Celtic warriors were described as being tall and muscular, and at least a head above their Roman enemies. This alone would have made them look pretty imposing, but they also loved grandstanding, and would often paint themselves with a blue die to look even more scary. The showboating didn’t stop the Romans, but you’ve got to give them points for style!
41. Only Survivor
Isabella, the "She-Wolf" of France and the future Queen of England, was born between May and November 1295 to Philip IV, King of France and his wife, Joan I of Navarre. When she was approximately three years old, her parents arranged for her to become engaged to the future King Edward II of England, and they were eventually married in 1308.
Known for her beauty, intelligence, and diplomacy, she was most famous for her role in having her own husband dethroned.
42. The King’s Favorite
The marriage between Edward and Isabella never stood a chance, because Edward was already in love with someone else. Edward met Piers Gaveston when they were just teenagers, and it was supposedly love at first sight. Edward’s father had some idea of what was going on and banished Gaveston from England. His banishment was short-lived, and the moment Edward I perished, the new king sent for his lover, making him the Earl of Cornwall and marrying him to his niece.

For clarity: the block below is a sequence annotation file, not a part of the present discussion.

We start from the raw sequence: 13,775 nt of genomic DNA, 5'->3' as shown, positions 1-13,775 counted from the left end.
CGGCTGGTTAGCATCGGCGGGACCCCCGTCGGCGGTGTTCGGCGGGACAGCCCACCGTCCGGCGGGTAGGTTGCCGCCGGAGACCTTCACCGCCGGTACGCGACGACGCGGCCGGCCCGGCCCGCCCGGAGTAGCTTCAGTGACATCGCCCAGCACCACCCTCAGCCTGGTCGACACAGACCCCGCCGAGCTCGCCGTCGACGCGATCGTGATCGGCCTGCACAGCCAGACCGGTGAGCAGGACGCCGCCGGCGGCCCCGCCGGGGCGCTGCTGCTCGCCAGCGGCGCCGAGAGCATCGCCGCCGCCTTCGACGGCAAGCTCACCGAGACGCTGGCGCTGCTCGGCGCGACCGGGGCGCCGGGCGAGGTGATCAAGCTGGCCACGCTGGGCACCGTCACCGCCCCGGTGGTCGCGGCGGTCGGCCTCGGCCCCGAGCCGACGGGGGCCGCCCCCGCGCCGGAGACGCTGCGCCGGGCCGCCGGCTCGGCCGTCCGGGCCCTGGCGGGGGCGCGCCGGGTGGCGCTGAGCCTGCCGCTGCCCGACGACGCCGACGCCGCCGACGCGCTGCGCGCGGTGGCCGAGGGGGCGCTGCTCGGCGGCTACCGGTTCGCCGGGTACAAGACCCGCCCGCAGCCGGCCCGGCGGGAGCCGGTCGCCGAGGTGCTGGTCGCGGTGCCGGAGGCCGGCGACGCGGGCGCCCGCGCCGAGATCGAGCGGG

43. She’ll Come Back if She Wants To
Isabella was initially sent to France to negotiate peace with her brother King Charles IV after he seized all of Edward’s French possessions, but that wasn’t all she did while she was there. By this point, many of his nobles were fed up with Edward, and she was none too thrilled with him either. She used her time in France to amass an army to oppose Edward, completely enraging him.
He tried to demand that she return to England, but this is where having a king for a brother comes in handy. He told Edward that Isabella had arrived in France of her own free will, and she’d only return to England if and when she felt like it, because he had no intention of throwing her out.
44. Not Much of a Fight
The battle against Edward II turned out not to be much of a battle. Edward’s allies immediately deserted him without a fight, the Despensers lost their lives in the invasion, and Edward was captured and forced to abdicate in favor of his son.
45. Getting Greedy